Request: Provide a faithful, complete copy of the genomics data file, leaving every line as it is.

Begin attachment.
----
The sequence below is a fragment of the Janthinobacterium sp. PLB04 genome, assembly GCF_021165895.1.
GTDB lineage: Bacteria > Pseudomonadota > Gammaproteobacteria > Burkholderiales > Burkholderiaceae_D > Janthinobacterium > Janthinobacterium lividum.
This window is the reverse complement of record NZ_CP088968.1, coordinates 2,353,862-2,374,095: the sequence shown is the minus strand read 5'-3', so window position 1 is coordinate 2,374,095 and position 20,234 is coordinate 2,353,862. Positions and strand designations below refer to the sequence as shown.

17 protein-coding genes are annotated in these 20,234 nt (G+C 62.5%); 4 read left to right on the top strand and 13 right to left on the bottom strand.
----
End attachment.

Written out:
The sequence below is a fragment of the Janthinobacterium sp. PLB04 genome, assembly GCF_021165895.1.
GTDB lineage: Bacteria > Pseudomonadota > Gammaproteobacteria > Burkholderiales > Burkholderiaceae_D > Janthinobacterium > Janthinobacterium lividum.
This window is the reverse complement of record NZ_CP088968.1, coordinates 2,353,862-2,374,095: the sequence shown is the minus strand read 5'-3', so window position 1 is coordinate 2,374,095 and position 20,234 is coordinate 2,353,862. Positions and strand designations below refer to the sequence as shown.

17 protein-coding genes are annotated in these 20,234 nt (G+C 62.5%); 4 read left to right on the top strand and 13 right to left on the bottom strand.